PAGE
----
And just like that, it's been 13 days without alcohol. Honestly, the first 2 weeks have flown by and there have only been a fewwww times I've been tempted to cheat. But I'm feeling very determined and know that I'll make it to the finish line.
Today I wanted to talk (write) a little bit about perspective. It's crazy how big of an impact a small shift in perspective can make in your happiness. I'm groaning at how preachy that sounded - but stick with me.
Wednesday was a long day. I was out the door by 5:00 a.m., on a flight to Pittsburgh by 7:00 a.m., at a coffee shop working by 9:00 a.m., in a meeting by noon, back at the airport by 3:30 p.m. and not back through my apartment doors until 8:00 p.m.
But as my plane descended into New York City, I looked out my window and below me, the entire city was sprawled out. A city inhabited by 1.6 million people - including little old me. It might take me an hour and multiple subway transfers and plenty of frustration to get from the Upper East Side to Chelsea on a Sunday - but from 30,000 feet up, the island of Manhattan looked so much simpler.
I could see the Freedom Tower and Central Park all at once. I spotted the Empire State Building and the reservoir, and I thought to myself, "WOW Central Park is beautiful and kind of massive, I can't believe I run around that whole thing on the regs!" (Yes, I even use embarrassing abbreviations in my head, obvs).
Then, as I sometimes do, I started to get a little teary-eyed thinking about the fact that I live in THE New York City. THE Central Park is my backyard. I could look down and point out where Harlem Hill is and Cat Hill and my favorite trees that arch over the reservoir loop. And I could point at MY apartment - or at least the general vicinity of my apartment.
Something about being that high up, and looking down at my entire life/world from such a distance had me feeling really emotional.
When I landed, and waited in the taxi line, and waited in traffic, and finally got back to my apartment (because NYC isn't EVER actually simple when you're in it...) I dropped my bags and bolted to the park for a walk around the reservoir at sunset. From looking at Central Park from 30,000 feet up one hour to being smack dab in the middle of it the next hour - I had a really ridiculous feeling of contentment.
But the thing to remember about changing your perspective, is that it doesn't always mean going up 30,000 feet and literally changing your perspective. It's often a conscious and active decision that you need to make to view things in a different way.
It's like an Instagram filter, for your life.
Every day you have the choice to choose between Clarendon (a personal fave), Hudson, Valencia or Nashville (but let's be honest, no one chooses Nashville unless they're IN Nashville and trying to be clever). And every day you have the choice to filter your life to focus on the positives or the negatives. The "LIFE IS GOOD" filter or the "EVERYTHING SUCKS" filter.
Shall we go over some examples from my week?
- I could have chosen to focus on the fact that I lost my passport and need to pay $200 to replace it in time for my trip to Canada.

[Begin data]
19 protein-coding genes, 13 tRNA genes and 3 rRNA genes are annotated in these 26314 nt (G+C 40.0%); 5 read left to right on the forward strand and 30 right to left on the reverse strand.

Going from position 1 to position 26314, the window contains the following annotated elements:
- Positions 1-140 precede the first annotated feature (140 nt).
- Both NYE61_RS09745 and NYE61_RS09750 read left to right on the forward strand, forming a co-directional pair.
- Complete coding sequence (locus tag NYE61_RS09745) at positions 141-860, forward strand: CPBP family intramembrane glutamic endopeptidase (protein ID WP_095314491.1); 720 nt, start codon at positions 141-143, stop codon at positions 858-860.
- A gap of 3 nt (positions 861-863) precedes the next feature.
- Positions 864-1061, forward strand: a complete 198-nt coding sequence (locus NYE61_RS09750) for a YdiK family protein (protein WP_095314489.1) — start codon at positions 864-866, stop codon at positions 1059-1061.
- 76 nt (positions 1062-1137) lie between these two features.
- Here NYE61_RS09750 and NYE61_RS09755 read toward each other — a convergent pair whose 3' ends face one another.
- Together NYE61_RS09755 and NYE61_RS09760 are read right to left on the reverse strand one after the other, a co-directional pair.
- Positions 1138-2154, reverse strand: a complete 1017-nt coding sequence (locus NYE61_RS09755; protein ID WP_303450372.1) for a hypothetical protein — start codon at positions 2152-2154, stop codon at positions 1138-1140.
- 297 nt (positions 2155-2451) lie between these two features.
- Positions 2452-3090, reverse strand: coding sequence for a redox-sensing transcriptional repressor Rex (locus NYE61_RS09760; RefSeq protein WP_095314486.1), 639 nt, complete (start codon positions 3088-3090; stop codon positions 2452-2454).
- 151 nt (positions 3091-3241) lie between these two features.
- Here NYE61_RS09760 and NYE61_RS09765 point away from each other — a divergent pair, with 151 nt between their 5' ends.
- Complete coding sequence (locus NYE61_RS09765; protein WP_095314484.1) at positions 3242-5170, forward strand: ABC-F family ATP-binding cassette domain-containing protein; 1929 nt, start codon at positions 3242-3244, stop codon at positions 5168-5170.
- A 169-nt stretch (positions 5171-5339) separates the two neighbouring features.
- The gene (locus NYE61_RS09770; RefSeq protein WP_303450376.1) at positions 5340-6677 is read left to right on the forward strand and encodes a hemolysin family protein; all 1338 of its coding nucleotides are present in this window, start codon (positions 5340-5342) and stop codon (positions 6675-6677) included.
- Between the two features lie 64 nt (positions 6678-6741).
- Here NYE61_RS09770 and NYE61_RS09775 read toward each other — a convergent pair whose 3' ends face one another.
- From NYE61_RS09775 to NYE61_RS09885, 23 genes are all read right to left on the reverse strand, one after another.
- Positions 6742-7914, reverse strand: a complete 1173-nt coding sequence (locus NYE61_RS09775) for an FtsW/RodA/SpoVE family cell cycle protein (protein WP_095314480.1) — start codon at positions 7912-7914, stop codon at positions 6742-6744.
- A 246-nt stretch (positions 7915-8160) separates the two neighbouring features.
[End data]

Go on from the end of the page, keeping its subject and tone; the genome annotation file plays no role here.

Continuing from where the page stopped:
I'm not suggesting that I choose to view this as a positive thing - it's not. But instead, I focused my attention on the fact that I luckily found a copy of my passport that will make filling out the application for a new one easier. Instead of harping on the pain in the butt that it's going to be to get it replaced, I gave myself a little pep talk that sounded like this: "Lauren, you're going to get it replaced because you have to. So why are you going to freak out? It's going to get done."
- I could have chosen to focus on the fact that the Billy Joel concert I was supposed to go to was cancelled last minute.
Instead, I invited Callie over and we cooked a delicious dinner and caught up and then I laid in bed and lip-synced to my favorite Billy Joel songs and sent the videos to my friends so that they weren't sad we missed out on the concert. Because my rendition of Piano Man is essentially the same thing as Billy's.
Instead, I appreciated the fact that I got to bed earlier that night ahead of my 4:45 a.m. alarm for my flight.
- I could have chosen to focus on the fact that my Cuisinart wouldn't start and Callie and I couldn't blend the almonds into the sauce we were making.
Instead, Callie acted as a human food-processor and chopped the almonds really finely and we improvised and shrugged our shoulders and laughed and guess what? Our dinner still tasted delicious (we cooked these Curried Cauliflower and Chickpea Buddha Bowls from Hummusapien!)
- I could have chosen to focus on the fact that my entire day was taken up by my work trip on Wednesday - leaving me super tired and not giving me the chance to exercise.
Instead, I used that spectacular landing as inspiration to get into the park for a 2+ mile walk on a gorgeous night!
- Wednesday was Global Running Day and at the moment, I can't run. I could have easily spent the day upset about my injury, bitter at all of the running posts flooding my social media channels, and angry at my legs.
Instead, I liked every running picture that I saw, went for a walk in the park, and thought about how running and the NYC running community has changed my life. Showing up to a Jack Rabbit group run 5 years ago is the #1 reason this place feels like home.
So basically what I'm saying is that choosing to view your day from a positive perspective is just like choosing your Instagram filter. Make the right choice.